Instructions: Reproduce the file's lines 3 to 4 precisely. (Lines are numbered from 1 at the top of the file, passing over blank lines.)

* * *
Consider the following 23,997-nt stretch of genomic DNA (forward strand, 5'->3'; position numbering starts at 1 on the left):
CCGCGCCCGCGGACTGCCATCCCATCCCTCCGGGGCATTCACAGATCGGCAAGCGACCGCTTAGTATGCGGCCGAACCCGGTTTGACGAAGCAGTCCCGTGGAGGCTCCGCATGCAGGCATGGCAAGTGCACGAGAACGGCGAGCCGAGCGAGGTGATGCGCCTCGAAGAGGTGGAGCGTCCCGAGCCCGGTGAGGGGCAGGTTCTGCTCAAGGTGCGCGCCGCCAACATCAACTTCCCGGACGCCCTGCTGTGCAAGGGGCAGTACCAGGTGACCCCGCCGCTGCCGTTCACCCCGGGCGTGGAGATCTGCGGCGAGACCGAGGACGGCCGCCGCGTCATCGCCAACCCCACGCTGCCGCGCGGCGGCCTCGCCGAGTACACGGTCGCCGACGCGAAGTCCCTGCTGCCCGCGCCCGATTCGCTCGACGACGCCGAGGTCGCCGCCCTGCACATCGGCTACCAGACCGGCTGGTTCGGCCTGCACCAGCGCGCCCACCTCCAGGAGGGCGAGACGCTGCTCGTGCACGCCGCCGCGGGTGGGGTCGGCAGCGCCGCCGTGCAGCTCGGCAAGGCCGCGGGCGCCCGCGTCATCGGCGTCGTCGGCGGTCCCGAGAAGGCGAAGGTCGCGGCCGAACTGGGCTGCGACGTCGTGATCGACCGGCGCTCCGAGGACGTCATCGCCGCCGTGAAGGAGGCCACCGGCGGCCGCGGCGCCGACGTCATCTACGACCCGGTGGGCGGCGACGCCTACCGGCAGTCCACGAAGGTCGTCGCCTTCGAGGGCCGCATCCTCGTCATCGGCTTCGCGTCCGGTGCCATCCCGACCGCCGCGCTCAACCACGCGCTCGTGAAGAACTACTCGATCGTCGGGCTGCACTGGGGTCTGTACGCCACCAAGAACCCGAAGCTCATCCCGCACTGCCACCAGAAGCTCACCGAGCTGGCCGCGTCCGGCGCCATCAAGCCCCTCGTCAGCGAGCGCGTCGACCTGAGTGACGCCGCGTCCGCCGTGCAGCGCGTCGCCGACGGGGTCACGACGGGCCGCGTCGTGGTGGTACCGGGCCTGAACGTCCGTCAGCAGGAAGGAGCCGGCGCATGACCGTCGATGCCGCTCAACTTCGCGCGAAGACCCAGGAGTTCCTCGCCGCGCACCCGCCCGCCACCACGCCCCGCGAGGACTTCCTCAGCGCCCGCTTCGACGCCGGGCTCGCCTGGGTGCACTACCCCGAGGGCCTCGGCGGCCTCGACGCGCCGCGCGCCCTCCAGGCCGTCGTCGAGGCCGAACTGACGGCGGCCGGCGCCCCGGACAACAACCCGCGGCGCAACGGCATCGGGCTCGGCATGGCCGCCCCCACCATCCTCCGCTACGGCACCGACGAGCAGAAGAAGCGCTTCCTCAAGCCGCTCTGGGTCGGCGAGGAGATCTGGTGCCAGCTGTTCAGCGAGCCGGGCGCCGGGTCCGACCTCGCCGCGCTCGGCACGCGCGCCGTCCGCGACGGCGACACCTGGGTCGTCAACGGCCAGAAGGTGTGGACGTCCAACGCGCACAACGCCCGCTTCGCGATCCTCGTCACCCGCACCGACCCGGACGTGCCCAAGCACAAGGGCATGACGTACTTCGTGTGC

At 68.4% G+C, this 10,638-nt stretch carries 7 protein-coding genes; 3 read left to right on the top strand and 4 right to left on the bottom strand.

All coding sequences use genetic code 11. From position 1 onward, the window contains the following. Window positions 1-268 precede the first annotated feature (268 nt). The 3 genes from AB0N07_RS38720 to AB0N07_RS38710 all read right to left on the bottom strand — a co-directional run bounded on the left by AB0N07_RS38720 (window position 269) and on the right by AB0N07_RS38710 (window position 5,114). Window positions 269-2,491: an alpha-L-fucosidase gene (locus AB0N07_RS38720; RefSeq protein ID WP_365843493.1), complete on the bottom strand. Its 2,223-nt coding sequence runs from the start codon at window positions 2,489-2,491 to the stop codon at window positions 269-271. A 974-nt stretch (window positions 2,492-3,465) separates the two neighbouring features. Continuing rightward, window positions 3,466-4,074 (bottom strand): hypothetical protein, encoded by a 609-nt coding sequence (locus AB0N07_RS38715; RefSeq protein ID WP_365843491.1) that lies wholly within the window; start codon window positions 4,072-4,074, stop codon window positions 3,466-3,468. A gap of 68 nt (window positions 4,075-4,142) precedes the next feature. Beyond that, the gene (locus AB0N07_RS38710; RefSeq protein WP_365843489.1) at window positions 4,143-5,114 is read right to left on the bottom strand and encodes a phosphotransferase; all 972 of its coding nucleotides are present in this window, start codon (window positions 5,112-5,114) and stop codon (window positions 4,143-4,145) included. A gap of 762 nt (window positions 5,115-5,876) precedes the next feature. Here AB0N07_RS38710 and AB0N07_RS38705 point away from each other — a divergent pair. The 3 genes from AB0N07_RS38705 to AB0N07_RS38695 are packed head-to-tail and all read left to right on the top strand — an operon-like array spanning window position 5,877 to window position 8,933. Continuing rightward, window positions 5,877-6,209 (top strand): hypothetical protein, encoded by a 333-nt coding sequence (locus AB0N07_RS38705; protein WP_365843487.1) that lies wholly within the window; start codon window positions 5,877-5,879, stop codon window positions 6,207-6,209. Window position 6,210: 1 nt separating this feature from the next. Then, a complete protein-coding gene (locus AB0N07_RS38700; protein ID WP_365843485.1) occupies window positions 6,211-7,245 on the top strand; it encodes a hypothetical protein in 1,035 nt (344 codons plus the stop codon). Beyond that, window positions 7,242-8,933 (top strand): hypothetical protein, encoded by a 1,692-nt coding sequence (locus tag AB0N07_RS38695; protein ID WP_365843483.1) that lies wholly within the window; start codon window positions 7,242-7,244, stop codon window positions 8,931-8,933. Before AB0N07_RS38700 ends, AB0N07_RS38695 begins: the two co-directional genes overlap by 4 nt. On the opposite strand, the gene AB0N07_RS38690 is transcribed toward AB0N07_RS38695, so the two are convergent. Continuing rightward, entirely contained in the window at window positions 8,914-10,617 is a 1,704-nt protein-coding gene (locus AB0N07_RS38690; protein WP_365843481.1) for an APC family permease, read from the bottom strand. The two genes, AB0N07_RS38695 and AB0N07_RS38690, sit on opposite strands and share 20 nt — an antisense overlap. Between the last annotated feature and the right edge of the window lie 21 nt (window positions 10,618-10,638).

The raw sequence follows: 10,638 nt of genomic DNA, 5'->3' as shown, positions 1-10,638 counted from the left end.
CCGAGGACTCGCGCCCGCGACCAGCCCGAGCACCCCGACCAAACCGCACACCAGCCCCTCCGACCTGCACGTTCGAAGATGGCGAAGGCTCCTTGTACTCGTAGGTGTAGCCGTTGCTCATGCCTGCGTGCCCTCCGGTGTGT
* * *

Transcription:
At 68.4% G+C, this 10,638-nt stretch carries 7 protein-coding genes; 3 read left to right on the top strand and 4 right to left on the bottom strand.

All coding sequences use genetic code 11. From position 1 onward, the window contains the following. Window positions 1-268 precede the first annotated feature (268 nt). The 3 genes from AB0N07_RS38720 to AB0N07_RS38710 all read right to left on the bottom strand — a co-directional run bounded on the left by AB0N07_RS38720 (window position 269) and on the right by AB0N07_RS38710 (window position 5,114). Window positions 269-2,491: an alpha-L-fucosidase gene (locus AB0N07_RS38720; RefSeq protein ID WP_365843493.1), complete on the bottom strand. Its 2,223-nt coding sequence runs from the start codon at window positions 2,489-2,491 to the stop codon at window positions 269-271. A 974-nt stretch (window positions 2,492-3,465) separates the two neighbouring features. Continuing rightward, window positions 3,466-4,074 (bottom strand): hypothetical protein, encoded by a 609-nt coding sequence (locus AB0N07_RS38715; RefSeq protein ID WP_365843491.1) that lies wholly within the window; start codon window positions 4,072-4,074, stop codon window positions 3,466-3,468. A gap of 68 nt (window positions 4,075-4,142) precedes the next feature. Beyond that, the gene (locus AB0N07_RS38710; RefSeq protein WP_365843489.1) at window positions 4,143-5,114 is read right to left on the bottom strand and encodes a phosphotransferase; all 972 of its coding nucleotides are present in this window, start codon (window positions 5,112-5,114) and stop codon (window positions 4,143-4,145) included. A gap of 762 nt (window positions 5,115-5,876) precedes the next feature. Here AB0N07_RS38710 and AB0N07_RS38705 point away from each other — a divergent pair. The 3 genes from AB0N07_RS38705 to AB0N07_RS38695 are packed head-to-tail and all read left to right on the top strand — an operon-like array spanning window position 5,877 to window position 8,933. Continuing rightward, window positions 5,877-6,209 (top strand): hypothetical protein, encoded by a 333-nt coding sequence (locus AB0N07_RS38705; protein WP_365843487.1) that lies wholly within the window; start codon window positions 5,877-5,879, stop codon window positions 6,207-6,209. Window position 6,210: 1 nt separating this feature from the next. Then, a complete protein-coding gene (locus AB0N07_RS38700; protein ID WP_365843485.1) occupies window positions 6,211-7,245 on the top strand; it encodes a hypothetical protein in 1,035 nt (344 codons plus the stop codon). Beyond that, window positions 7,242-8,933 (top strand): hypothetical protein, encoded by a 1,692-nt coding sequence (locus tag AB0N07_RS38695; protein ID WP_365843483.1) that lies wholly within the window; start codon window positions 7,242-7,244, stop codon window positions 8,931-8,933. Before AB0N07_RS38700 ends, AB0N07_RS38695 begins: the two co-directional genes overlap by 4 nt. On the opposite strand, the gene AB0N07_RS38690 is transcribed toward AB0N07_RS38695, so the two are convergent. Continuing rightward, entirely contained in the window at window positions 8,914-10,617 is a 1,704-nt protein-coding gene (locus AB0N07_RS38690; protein WP_365843481.1) for an APC family permease, read from the bottom strand. The two genes, AB0N07_RS38695 and AB0N07_RS38690, sit on opposite strands and share 20 nt — an antisense overlap. Between the last annotated feature and the right edge of the window lie 21 nt (window positions 10,618-10,638).